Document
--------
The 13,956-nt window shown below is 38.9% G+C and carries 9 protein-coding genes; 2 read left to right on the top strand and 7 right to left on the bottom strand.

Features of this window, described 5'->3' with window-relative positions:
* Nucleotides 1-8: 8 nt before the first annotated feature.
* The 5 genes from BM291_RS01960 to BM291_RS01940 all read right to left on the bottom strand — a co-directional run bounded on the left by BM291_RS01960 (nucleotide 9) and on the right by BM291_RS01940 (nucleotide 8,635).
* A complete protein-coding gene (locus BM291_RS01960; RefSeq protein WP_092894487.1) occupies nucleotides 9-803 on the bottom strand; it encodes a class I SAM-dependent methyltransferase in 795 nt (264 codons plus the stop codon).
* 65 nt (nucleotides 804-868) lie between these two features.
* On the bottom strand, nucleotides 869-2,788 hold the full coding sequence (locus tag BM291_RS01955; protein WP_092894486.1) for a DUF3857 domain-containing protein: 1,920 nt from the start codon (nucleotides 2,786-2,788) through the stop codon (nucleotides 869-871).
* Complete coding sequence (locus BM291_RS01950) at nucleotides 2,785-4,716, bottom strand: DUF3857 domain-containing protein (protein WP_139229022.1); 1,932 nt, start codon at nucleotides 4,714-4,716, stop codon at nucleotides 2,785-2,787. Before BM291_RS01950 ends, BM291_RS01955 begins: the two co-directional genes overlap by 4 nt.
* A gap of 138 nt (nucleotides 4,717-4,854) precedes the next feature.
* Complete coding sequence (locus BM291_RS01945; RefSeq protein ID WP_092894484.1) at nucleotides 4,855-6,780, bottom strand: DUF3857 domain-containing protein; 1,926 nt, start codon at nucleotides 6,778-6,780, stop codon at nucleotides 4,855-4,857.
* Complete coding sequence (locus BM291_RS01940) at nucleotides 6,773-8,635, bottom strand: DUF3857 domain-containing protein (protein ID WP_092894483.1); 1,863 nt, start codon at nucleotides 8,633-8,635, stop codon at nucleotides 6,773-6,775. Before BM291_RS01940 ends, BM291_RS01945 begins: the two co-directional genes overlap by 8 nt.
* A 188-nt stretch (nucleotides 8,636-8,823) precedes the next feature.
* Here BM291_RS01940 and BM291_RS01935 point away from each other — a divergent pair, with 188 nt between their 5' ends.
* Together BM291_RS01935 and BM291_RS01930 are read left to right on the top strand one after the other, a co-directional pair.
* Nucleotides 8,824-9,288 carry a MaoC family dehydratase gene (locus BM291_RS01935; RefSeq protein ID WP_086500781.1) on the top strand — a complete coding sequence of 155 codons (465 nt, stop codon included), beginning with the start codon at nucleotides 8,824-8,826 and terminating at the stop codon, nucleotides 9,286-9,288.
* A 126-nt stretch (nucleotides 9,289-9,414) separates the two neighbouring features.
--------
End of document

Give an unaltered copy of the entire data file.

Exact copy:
The 13,956-nt window shown below is 38.9% G+C and carries 9 protein-coding genes; 2 read left to right on the top strand and 7 right to left on the bottom strand.

Features of this window, described 5'->3' with window-relative positions:
* Nucleotides 1-8: 8 nt before the first annotated feature.
* The 5 genes from BM291_RS01960 to BM291_RS01940 all read right to left on the bottom strand — a co-directional run bounded on the left by BM291_RS01960 (nucleotide 9) and on the right by BM291_RS01940 (nucleotide 8,635).
* A complete protein-coding gene (locus BM291_RS01960; RefSeq protein WP_092894487.1) occupies nucleotides 9-803 on the bottom strand; it encodes a class I SAM-dependent methyltransferase in 795 nt (264 codons plus the stop codon).
* 65 nt (nucleotides 804-868) lie between these two features.
* On the bottom strand, nucleotides 869-2,788 hold the full coding sequence (locus tag BM291_RS01955; protein WP_092894486.1) for a DUF3857 domain-containing protein: 1,920 nt from the start codon (nucleotides 2,786-2,788) through the stop codon (nucleotides 869-871).
* Complete coding sequence (locus BM291_RS01950) at nucleotides 2,785-4,716, bottom strand: DUF3857 domain-containing protein (protein WP_139229022.1); 1,932 nt, start codon at nucleotides 4,714-4,716, stop codon at nucleotides 2,785-2,787. Before BM291_RS01950 ends, BM291_RS01955 begins: the two co-directional genes overlap by 4 nt.
* A gap of 138 nt (nucleotides 4,717-4,854) precedes the next feature.
* Complete coding sequence (locus BM291_RS01945; RefSeq protein ID WP_092894484.1) at nucleotides 4,855-6,780, bottom strand: DUF3857 domain-containing protein; 1,926 nt, start codon at nucleotides 6,778-6,780, stop codon at nucleotides 4,855-4,857.
* Complete coding sequence (locus BM291_RS01940) at nucleotides 6,773-8,635, bottom strand: DUF3857 domain-containing protein (protein ID WP_092894483.1); 1,863 nt, start codon at nucleotides 8,633-8,635, stop codon at nucleotides 6,773-6,775. Before BM291_RS01940 ends, BM291_RS01945 begins: the two co-directional genes overlap by 8 nt.
* A 188-nt stretch (nucleotides 8,636-8,823) precedes the next feature.
* Here BM291_RS01940 and BM291_RS01935 point away from each other — a divergent pair, with 188 nt between their 5' ends.
* Together BM291_RS01935 and BM291_RS01930 are read left to right on the top strand one after the other, a co-directional pair.
* Nucleotides 8,824-9,288 carry a MaoC family dehydratase gene (locus BM291_RS01935; RefSeq protein ID WP_086500781.1) on the top strand — a complete coding sequence of 155 codons (465 nt, stop codon included), beginning with the start codon at nucleotides 8,824-8,826 and terminating at the stop codon, nucleotides 9,286-9,288.
* A 126-nt stretch (nucleotides 9,289-9,414) separates the two neighbouring features.